That big comic books haul from a few weeks ago? Here goes:

  • Wolverine (2013): Hunting Season and Killable. Lovely classic action superhero artwork from Alan Davis. Story: meh.
  • Wolverines: Dancing with the Devil; Claw, Blade and Fang; The Living and the Dead, Destiny. Mostly filler. Albeit with lovely visuals from a variety of artists. The art style changing from issue to issue kept things fresh.
  • Captain Marvel (2014): Higher, Further, Faster, More; Stay Fly; and Alis Volat Propriis. First two books are great, third one suffers from having to show just a single slice of a Marvel crossover storyline (The Black Vortex), and feels disconnected as a result.
  • She-Hulk (2014): Law and Disorder and Disorderly Conduct. Brilliant. Witty and full of superheroic antics, but without a constant sense of violence being the only option. In fact, Jennifer Walters being a lawyer makes it her least preferred option. Her desire to be accepted as a professional for her law practice makes this the kind of low-powered, relatable superhero story I love. I also adore Javier Pulido’s take on her, which is much more cartoonish and athletic than classic hyper-muscular sexualized She-Hulk. Not as obviously comedic as Howard The Duck and Squirrel Girl, but quite in line with their quirky and irreverent attitude to the Marvel universe. Want more of this.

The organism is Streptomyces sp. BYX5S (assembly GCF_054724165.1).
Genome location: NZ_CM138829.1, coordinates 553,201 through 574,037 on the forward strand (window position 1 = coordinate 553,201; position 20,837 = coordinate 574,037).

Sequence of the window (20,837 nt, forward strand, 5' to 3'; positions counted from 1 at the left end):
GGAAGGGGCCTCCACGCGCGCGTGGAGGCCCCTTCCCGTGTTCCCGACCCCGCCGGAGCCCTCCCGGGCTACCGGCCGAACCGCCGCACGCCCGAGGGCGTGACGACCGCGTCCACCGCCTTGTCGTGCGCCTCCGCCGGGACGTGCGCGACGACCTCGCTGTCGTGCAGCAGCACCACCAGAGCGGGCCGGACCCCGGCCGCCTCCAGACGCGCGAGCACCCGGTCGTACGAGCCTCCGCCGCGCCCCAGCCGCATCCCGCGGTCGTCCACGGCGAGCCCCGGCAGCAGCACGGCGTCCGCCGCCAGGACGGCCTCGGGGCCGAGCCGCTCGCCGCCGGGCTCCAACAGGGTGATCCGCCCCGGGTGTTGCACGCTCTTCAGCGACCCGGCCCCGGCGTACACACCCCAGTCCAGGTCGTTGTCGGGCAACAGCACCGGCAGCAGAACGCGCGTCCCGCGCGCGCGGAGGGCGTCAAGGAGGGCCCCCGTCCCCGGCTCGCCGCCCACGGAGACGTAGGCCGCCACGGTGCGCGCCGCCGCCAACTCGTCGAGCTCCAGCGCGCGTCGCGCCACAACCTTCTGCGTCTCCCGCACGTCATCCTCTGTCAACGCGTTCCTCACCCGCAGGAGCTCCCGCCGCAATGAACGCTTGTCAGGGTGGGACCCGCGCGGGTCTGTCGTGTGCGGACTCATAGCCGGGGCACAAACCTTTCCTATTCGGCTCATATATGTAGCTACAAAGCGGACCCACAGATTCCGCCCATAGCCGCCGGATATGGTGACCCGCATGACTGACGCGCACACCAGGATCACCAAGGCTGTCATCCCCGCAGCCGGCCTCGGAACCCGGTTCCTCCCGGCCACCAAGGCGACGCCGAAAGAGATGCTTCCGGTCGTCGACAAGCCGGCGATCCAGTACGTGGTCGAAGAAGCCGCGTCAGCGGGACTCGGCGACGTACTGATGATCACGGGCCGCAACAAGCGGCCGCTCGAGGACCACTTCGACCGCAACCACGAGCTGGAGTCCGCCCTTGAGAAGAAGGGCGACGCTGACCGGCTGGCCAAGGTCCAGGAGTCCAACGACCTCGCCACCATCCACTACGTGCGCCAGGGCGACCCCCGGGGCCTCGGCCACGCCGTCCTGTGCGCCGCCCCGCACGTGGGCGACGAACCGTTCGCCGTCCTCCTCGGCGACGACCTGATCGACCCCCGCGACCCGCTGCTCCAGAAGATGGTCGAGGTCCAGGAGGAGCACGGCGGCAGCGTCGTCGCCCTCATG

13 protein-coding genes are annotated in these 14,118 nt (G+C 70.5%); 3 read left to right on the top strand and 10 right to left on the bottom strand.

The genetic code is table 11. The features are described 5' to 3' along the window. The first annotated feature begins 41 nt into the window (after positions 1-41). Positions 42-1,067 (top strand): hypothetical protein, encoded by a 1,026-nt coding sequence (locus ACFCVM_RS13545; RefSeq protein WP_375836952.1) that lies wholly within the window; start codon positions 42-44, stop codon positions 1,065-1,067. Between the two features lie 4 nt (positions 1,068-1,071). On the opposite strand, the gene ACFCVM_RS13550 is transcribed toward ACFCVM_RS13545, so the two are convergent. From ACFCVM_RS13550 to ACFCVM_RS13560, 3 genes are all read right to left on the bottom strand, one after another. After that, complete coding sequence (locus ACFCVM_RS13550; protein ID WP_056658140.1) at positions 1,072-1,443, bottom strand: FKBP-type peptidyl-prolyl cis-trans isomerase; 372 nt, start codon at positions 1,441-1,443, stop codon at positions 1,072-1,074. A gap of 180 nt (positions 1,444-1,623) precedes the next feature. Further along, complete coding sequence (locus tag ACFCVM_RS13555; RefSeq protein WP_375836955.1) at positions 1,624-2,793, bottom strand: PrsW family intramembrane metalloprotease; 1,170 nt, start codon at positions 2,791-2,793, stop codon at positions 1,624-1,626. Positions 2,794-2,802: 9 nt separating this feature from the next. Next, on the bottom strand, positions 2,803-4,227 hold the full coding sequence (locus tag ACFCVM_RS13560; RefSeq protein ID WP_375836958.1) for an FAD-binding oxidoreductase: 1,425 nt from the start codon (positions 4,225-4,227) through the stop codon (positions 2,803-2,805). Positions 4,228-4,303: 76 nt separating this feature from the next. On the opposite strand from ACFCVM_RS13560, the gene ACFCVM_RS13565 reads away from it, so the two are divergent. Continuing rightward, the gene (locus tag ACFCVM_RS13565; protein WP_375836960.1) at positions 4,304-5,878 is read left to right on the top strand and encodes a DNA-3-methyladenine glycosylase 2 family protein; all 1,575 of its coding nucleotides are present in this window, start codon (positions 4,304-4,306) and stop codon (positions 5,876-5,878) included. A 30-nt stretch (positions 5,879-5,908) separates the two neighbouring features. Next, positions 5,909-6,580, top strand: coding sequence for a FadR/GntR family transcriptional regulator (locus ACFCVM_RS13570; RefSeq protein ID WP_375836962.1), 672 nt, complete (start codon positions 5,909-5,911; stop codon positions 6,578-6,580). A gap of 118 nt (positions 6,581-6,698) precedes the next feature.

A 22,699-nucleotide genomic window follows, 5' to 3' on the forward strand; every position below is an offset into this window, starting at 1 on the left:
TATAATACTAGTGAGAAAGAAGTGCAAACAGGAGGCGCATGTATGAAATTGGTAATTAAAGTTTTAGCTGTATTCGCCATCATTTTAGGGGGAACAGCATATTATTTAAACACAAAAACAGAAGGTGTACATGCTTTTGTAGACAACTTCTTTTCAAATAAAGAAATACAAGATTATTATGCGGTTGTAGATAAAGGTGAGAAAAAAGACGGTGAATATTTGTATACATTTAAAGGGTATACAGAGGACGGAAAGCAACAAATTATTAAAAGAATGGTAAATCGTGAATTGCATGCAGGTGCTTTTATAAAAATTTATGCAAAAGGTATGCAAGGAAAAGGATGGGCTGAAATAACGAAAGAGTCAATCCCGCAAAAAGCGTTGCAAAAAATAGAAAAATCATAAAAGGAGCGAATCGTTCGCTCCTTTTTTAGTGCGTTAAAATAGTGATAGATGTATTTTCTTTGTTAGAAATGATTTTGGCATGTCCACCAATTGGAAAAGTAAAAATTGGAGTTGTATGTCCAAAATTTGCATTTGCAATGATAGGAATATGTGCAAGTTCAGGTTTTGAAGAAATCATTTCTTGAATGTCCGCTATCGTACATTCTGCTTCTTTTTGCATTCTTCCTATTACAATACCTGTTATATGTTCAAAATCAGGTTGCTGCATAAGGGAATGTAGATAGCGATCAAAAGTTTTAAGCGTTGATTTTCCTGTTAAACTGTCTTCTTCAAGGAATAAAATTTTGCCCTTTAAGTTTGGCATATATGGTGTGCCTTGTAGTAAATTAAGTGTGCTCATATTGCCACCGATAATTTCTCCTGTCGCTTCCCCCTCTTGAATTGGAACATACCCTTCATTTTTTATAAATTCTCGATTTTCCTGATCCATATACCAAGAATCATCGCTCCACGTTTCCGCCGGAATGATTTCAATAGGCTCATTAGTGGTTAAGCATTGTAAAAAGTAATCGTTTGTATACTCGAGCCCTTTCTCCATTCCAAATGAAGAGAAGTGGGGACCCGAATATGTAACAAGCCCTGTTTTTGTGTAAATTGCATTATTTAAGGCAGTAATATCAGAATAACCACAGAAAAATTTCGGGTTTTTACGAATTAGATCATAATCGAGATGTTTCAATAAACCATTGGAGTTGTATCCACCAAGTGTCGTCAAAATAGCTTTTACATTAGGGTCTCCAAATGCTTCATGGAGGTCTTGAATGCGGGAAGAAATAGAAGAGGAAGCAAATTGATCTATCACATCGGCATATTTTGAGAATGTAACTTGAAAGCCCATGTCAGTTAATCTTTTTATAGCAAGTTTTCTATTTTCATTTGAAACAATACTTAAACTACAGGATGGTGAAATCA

• Manhattan Projects vol 1. Intriguing supernatural alt-history, spinning off lots of ideas around what might have happened if the Manhattan Project was a nexus of paranormal investigation and engineering. Very dark. Not sure if I’ll continue with the series.
  • Rocket Raccoon: A Chasing Tale. Skottie Young’s art style reminds me of the loose and flowing art style of 1980s-era European comics like Robbedoes (Spirou). The storyline is I found bit take-it-or-leave-it.
  • Spider-Gwen: Most Wanted. It’s OK. I’m not really feeling it.
  • Silk: The Life and Times of Cindy Moon. Liked this a lot, especially Stacey Lee’s artwork.